July 8 Weekly. Running with the bond bulls

Despite the release of FOMC minutes and Friday’s employment data, net week-over-week changes were small.  The most notable market event was inversion of the Eurodollar curve, where the red pack (2nd year forward) to gold pack (5th year forward) settled  NEGATIVE 0.5 bp on Thursday (it bounced back to +0.75 Friday).  In treasuries, 2/10 and 5/30 also posted new lows for the cycle on that day.  On the week, the 30 yr bond yield fell 5 bps to 293.8.  On a technical basis, this level is a just below the 50% retracement from December’s low of 268.8 to May’s high of 324.7.  It is also below the closing yield set at the end of May, when bonds spiked higher due to European stress associated with fears that Italy might abandon the euro.  At that time, the Italian bank index was posting a new low, and the euro was testing 1.15, also a new low for the year.  Since then, there have been small rebounds, with the euro closing 1.1744, up from 1.1683 in the previous week. On Friday the Italian government indicated plans to raise the Deficit/GDP target to around 1.4% from the current goal of 0.8%, but that news was taken in stride as a modest backslide in the context of the broader concerns about the Euro.

Five and ten year yields are still well above end of May levels, so perhaps calling for a general rally led by bonds is premature.  However, it appears as if the long end is interpreting the trade war as more of a drag on economic growth than as an inflationary catalyst.

On Friday, Ray Dalio tweeted, “Today is the first day of the war with China.”  Also note that he has recently fretted about how the economy will react when US tax stimulus fizzles in 2020.  Indeed, on the Eurodollar futures curve, the most negative section is the 2020 contracts vs the 2021 contracts.  (EDH0 thru EDZ0 average 97.025, while EDH1 thru EDZ1 average 97.050, for a spread of -2.5 bps).  Obviously the markets have taken Dalio’s concerns to heart.  I would also note that back month Eurodollar vol remains very well bid given global uncertainties.  For example EDH21 9700 straddle was 92.0 bps at the end of February with the contract settling 9702.5 on 27-Feb.  In mid-April the contract was 9699.0 and the straddle was 87.5, and just prior to the end of May it was as low as 83.0.  On Friday this straddle settled 88.75.  Either these are great sales, or the market is hinting of trouble ahead.  Interestingly there was a late buyer of 10k EDH21 9550p for 3.0 on Friday after it had already settled 2.75.

Of course, it is not only Dalio that thinks trade wars could be more negative than generally thought.  Here’s a quote from BBG on June 29:

European Central Bank President Mario Draghi warned European Union leaders that an escalating trade war between the U.S. and the world’s biggest economies may have a larger impact than policy makers and investors currently expect. …Rising tensions could erode confidence to an extent that is difficult to gauge, Draghi told the 27 heads of government from the bloc at a summit in Brussels on Friday. The complexity of intertwined global supply chains could magnify the impact on the world economy, he said, according to a person familiar with the discussion, who asked not to be named as the debate wasn’t public.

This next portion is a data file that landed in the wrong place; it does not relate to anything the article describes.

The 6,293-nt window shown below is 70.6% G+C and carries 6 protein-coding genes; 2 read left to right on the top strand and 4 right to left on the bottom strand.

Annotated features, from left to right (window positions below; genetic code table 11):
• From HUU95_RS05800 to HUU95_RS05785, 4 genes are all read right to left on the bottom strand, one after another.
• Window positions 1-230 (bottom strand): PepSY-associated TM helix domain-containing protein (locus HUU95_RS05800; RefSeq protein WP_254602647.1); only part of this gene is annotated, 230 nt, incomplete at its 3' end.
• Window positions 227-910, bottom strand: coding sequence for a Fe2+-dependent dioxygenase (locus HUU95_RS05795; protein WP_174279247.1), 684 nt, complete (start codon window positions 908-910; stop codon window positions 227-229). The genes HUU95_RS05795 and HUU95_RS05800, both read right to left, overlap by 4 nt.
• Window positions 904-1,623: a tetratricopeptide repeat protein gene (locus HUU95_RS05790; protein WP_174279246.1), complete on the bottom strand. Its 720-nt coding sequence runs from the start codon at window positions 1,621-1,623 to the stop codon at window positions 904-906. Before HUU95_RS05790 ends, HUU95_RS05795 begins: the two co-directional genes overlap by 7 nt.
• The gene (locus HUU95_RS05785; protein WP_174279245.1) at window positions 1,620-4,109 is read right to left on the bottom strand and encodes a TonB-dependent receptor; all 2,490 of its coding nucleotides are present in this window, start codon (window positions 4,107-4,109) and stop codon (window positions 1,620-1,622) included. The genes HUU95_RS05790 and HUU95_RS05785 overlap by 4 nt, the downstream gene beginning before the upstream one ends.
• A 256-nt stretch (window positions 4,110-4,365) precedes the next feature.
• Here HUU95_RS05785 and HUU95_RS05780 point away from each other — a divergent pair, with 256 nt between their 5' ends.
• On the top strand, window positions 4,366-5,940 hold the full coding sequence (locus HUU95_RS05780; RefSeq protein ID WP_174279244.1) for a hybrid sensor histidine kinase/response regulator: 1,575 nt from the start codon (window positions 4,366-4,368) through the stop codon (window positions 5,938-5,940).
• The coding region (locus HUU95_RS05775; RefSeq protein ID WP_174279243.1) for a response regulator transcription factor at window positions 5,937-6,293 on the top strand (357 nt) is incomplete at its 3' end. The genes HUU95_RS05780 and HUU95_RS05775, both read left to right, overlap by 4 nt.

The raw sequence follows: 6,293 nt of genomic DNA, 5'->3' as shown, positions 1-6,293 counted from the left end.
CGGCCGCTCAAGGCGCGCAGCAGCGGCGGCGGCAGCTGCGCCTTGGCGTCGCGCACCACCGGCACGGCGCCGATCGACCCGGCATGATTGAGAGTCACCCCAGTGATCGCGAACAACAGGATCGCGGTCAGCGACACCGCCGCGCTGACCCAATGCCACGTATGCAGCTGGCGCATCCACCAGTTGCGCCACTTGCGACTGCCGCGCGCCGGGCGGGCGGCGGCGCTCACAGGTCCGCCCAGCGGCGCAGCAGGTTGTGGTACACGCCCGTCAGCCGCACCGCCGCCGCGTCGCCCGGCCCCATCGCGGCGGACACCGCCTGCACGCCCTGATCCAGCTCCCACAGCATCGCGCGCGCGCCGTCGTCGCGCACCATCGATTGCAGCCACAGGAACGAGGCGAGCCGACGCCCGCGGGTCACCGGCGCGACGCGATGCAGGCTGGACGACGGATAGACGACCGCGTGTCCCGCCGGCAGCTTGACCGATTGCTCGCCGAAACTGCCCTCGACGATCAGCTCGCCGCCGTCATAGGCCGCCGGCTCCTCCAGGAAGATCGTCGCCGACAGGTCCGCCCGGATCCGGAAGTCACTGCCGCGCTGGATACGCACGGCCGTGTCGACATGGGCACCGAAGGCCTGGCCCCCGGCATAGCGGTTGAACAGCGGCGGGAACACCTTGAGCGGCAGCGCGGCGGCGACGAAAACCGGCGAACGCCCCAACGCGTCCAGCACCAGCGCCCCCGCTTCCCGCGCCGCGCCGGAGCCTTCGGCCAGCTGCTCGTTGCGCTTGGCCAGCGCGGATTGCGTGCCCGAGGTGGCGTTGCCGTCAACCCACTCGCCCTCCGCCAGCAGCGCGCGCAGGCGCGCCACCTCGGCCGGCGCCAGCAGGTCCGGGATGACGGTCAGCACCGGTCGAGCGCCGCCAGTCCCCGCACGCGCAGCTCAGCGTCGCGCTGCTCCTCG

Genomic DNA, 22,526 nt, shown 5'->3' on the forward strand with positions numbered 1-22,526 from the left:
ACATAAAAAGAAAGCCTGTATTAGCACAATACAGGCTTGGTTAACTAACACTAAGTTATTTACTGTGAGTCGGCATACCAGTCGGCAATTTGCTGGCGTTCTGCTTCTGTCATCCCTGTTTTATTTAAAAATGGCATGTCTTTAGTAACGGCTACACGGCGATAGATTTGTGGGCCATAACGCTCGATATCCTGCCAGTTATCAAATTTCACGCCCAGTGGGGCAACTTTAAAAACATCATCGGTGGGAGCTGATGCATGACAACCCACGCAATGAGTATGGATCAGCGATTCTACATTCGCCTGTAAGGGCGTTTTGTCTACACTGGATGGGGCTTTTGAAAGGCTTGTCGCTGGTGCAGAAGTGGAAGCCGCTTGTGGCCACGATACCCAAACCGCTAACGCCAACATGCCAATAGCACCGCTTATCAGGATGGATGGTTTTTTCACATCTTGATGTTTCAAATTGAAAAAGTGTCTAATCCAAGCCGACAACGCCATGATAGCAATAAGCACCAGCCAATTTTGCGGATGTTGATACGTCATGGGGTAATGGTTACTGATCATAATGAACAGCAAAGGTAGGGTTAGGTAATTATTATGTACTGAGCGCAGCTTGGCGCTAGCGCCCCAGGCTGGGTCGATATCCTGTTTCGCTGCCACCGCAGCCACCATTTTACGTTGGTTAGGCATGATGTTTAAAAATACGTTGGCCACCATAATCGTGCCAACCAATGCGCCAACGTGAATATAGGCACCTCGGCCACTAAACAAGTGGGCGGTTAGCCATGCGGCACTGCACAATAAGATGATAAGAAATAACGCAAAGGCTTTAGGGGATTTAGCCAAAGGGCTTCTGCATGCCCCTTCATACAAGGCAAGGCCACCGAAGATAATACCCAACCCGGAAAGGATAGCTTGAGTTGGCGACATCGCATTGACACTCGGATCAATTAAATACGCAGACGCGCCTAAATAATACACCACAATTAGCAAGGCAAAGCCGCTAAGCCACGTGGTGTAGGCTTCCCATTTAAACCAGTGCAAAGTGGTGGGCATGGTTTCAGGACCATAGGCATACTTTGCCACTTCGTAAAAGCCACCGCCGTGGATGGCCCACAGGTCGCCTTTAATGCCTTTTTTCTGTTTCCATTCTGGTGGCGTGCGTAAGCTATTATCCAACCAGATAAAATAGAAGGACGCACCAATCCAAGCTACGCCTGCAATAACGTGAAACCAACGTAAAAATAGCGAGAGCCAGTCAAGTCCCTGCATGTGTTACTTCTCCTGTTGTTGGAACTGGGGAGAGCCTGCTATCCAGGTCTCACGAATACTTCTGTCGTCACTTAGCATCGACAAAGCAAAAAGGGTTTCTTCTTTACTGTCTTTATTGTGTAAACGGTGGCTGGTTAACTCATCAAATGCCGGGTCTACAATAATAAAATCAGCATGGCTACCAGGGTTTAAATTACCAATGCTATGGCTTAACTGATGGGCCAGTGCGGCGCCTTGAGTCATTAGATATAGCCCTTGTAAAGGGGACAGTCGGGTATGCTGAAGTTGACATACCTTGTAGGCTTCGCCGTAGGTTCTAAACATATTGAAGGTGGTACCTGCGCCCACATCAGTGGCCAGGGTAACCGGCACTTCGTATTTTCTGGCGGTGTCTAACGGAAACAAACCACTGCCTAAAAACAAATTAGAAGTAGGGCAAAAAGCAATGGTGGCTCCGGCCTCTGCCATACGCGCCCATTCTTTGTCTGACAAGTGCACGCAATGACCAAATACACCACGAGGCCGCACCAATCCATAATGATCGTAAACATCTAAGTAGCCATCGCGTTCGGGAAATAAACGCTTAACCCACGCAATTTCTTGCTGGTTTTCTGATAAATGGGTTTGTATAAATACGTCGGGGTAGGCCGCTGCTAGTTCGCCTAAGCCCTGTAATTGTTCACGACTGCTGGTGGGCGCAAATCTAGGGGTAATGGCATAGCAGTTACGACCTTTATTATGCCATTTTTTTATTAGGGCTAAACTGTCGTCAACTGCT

On Monday Draghi addresses the European Parliament in Brussels, and the sentiments above are likely to be expounded upon as tariffs have now been instituted.  As Lacy Hunt mentioned on a CNBC interview recently, the synchronized global growth story is now more likely to turn into a synchronized global slowdown.

Below are just a couple of charts below relating to the Euro.  The top chart plots the one year Eurodollar calendar spread EDZ8/EDZ9 vs the same in Euribor (ERZ8/ERZ9).  The euribor spread (in white) has been trending lower since February, while the Eurodollar spread (blue) has held a sideways pattern.   The second chart shows the same ERZ8/ERZ9 spread as a line chart in white, with the EURO overlaid in green.  Obviously a pretty strong correlation between these two.  This week’s euro rally is either just a relief reaction, or it may be an indication that Eurodollar spreads are going to see a bit more flattening in the nearer part of the curve as a reflection of negative consequences of trade wars.

While Draghi speaks at the start of the week, the Fed will release the Monetary Policy Report prepared for Powell’s semi-annual Congressional testimony on Friday, July 13.  Powell’s actual testimony will occur the following week on the 17th.  Nothing indicates that Powell’s Fed is deviating from a course of gradual rate hikes.  If end of the week comments DO indicate a change, then a rush to exit from flatteners will ensue.

This week also includes treasury auctions which will be interesting as the threat of Chinese sales of treasuries hangs over the market as retaliation for tariffs.




On Friday there was a sale of ~100k TYU 121/122cs at 15/64s.  On June 11, TYU 120/122cs bought for 29 to 30 in 100k.  Open interest shows a drop of 76k in 122c and rise of 89k in 121c, so the original position has now been switched to long 120/121cs. Settles: 120c 52, 121c 23 and 122c 10.  Interestingly, all treasury futures showed open interest increases on Friday’s modest rally, +16.6k TU, +21k FV, +30.5k TY and +5.8k in US.  Portends strong demand at auctions.




6/29/2018 7/6/2018 chg
UST 2Y 252.8 254.1 1.3
UST 5Y 273.3 272.1 -1.2
UST 10Y 285.3 282.9 -2.4
UST 30Y 298.8 293.8 -5.0
GERM 2Y -66.5 -65.8 0.7
GERM 10Y 30.2 29.2 -1.0
JPN 30Y 70.6 67.9 -2.7
EURO$ Z8/Z9 32.5 32.0 -0.5
EURO$ Z9/Z0 1.5 1.0 -0.5
EUR 116.83 117.44 0.61
CRUDE (1st cont) 74.15 73.80 -0.35
SPX 2718.37 2759.82 41.45
VIX 16.09 13.37 -2.72



Posted on July 9, 2018 at 5:57 pm by alexmanzara · Permalink
In: Eurodollar Options

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